As of November 1st, a state-wide ban for the hospitality industry will be implemented on certain single-use plastic items through the new ‘Stop it and Swap it’ campaign. Ahead of the changes, cafes, restaurants and food businesses need to ensure their operations are amended.
With 95 percent of the litter on beaches and waterways coming from suburban streets, the majority being single-use plastic, the NSW government is intent upon fining businesses that do not adhere to the new changes. So, here are some tips to ensure your business is ready for the plastic ban this month.
While there’s some confusion around the items you can and can’t have, it’s important to understand this clearly, as mistakes could end up costing you.
Lightweight single-use plastic bags were banned from 1 June, so as a first step make sure your venue doesn’t use plastic straws, stirrers, cutlery, plates, bowls and cotton buds. Likewise, food ware and cups made from expanded polystyrene and rinse-off personal care products containing plastic microbeads, can no longer be stocked.
Exemptions exist in the situation where you are providing a plastic straw for people with a disability or medical need. Likewise, a once-off time-bound exemption applies for plates and bowls that are made of paper or cardboard but have a plastic lining or coating.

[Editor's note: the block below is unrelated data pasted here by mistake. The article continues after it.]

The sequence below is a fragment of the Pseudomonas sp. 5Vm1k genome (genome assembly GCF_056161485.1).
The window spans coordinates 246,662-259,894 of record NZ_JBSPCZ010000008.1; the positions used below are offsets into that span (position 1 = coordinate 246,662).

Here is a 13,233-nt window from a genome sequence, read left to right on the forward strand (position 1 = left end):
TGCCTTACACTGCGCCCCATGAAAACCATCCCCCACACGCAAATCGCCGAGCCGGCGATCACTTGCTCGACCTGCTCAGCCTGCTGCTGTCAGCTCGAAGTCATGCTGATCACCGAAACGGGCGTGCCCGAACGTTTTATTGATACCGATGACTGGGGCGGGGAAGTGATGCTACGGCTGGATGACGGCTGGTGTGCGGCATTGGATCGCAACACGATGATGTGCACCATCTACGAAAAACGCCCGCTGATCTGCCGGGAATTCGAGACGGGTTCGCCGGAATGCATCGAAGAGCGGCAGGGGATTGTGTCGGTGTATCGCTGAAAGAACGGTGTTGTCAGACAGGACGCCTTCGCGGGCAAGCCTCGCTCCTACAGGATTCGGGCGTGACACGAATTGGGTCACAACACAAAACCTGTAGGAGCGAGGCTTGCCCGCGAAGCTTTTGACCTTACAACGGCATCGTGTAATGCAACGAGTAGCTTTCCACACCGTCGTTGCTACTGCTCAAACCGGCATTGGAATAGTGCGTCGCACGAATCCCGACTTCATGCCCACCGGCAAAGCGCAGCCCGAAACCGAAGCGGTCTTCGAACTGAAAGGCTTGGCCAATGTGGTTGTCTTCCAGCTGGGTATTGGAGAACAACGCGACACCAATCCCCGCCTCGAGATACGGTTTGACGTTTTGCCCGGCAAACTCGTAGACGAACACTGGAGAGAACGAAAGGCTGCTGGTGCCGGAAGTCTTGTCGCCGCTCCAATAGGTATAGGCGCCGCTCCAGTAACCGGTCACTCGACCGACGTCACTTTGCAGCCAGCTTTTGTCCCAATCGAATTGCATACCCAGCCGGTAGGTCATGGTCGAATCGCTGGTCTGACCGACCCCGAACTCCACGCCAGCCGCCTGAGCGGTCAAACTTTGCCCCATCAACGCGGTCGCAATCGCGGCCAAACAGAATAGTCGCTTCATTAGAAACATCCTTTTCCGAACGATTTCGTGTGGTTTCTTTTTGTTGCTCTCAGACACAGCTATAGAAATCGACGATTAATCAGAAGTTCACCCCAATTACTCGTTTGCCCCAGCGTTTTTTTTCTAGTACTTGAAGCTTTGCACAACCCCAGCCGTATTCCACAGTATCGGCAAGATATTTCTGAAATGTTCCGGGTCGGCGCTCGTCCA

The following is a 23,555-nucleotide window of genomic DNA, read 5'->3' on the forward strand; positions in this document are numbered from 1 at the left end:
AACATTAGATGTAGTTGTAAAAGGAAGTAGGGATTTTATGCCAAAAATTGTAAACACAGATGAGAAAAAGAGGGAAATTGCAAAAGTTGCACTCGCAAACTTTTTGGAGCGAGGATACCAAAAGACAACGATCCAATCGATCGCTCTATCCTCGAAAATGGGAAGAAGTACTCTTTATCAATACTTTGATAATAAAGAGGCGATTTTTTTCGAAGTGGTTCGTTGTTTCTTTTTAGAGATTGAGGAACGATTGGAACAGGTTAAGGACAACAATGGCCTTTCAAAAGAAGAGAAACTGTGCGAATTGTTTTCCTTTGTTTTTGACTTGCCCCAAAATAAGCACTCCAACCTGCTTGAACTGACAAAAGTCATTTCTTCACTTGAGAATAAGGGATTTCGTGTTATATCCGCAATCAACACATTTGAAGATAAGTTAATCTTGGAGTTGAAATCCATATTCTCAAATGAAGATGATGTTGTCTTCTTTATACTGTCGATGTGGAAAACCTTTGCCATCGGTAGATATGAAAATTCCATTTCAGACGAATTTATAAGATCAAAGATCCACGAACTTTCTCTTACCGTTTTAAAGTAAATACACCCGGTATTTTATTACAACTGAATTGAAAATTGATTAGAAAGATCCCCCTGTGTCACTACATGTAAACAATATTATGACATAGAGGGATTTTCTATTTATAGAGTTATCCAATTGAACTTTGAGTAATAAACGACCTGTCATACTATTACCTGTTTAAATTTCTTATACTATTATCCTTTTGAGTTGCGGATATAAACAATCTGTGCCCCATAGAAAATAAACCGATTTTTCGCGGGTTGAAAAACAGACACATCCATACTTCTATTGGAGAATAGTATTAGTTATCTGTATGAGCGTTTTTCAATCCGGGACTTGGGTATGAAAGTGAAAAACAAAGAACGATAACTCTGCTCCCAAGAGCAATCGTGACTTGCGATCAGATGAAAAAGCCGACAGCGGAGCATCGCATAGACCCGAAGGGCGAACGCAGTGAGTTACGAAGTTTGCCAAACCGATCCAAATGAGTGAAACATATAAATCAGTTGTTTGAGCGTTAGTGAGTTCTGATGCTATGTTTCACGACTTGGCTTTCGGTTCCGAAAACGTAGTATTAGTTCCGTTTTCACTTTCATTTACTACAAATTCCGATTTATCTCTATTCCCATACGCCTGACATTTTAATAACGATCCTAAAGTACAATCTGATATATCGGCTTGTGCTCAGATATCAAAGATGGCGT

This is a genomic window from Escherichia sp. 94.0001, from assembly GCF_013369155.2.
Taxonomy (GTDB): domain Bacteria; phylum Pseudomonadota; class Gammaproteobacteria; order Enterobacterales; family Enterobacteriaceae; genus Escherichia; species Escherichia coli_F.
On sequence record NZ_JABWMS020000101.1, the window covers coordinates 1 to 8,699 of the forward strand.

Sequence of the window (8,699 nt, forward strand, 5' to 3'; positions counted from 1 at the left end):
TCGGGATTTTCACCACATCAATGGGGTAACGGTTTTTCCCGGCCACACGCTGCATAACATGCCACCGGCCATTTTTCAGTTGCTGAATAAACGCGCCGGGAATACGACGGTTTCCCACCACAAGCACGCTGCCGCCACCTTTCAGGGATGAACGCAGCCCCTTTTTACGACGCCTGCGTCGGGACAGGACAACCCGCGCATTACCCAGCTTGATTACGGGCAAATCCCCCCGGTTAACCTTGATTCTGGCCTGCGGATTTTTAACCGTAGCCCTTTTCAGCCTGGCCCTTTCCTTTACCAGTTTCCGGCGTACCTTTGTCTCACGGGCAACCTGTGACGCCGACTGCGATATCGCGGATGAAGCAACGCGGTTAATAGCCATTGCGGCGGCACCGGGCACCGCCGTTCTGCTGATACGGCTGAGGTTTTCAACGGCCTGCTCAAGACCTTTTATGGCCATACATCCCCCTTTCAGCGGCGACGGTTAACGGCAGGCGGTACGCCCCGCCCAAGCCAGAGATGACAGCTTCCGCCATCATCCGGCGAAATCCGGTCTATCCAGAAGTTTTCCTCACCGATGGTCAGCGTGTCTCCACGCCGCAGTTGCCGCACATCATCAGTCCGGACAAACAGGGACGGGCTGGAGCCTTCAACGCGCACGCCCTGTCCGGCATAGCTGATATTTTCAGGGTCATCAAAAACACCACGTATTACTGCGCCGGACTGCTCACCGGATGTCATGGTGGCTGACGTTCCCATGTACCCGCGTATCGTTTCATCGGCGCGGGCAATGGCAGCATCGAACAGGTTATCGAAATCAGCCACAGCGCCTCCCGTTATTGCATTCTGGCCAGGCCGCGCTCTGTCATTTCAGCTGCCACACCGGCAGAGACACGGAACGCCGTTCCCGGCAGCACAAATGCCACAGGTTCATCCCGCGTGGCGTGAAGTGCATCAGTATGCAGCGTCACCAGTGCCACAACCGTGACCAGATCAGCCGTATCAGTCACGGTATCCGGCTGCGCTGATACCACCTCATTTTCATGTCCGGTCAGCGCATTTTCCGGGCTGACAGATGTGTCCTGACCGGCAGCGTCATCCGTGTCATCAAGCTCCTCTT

The ban does not apply to plastic bags such as:
In the lead up to the ban, make sure you communicate the changes effectively to all staff, suppliers and those involved in your business. Ensure staff know they are no longer able to supply plastic items and communicate what to expect to your customers. Likewise, let your staff and volunteers know that they’re allowed to provide a plastic straw on request (and do not have to ask for a reason). However, straws must not be on display.
Go through your existing stock and see how much is left. The government is prepared to provide several weeks of leniency for you to use these items. However, after that time you must ensure you are not using any single use plastic.
Make sure you cancel any existing or upcoming orders and start the transition now. Speak to your supplier as they may be willing to take back some of the unused stock or accept an exchange for other items. Likewise, you might also be able to transfer existing stock to another state. If this is not an option, contact your nearest recycler to see if they will take some of the items you cannot use.
For more information and assistance for small businesses in the transition from plastic, and to recycle excess stock, register with the Great Plastic Rescue.
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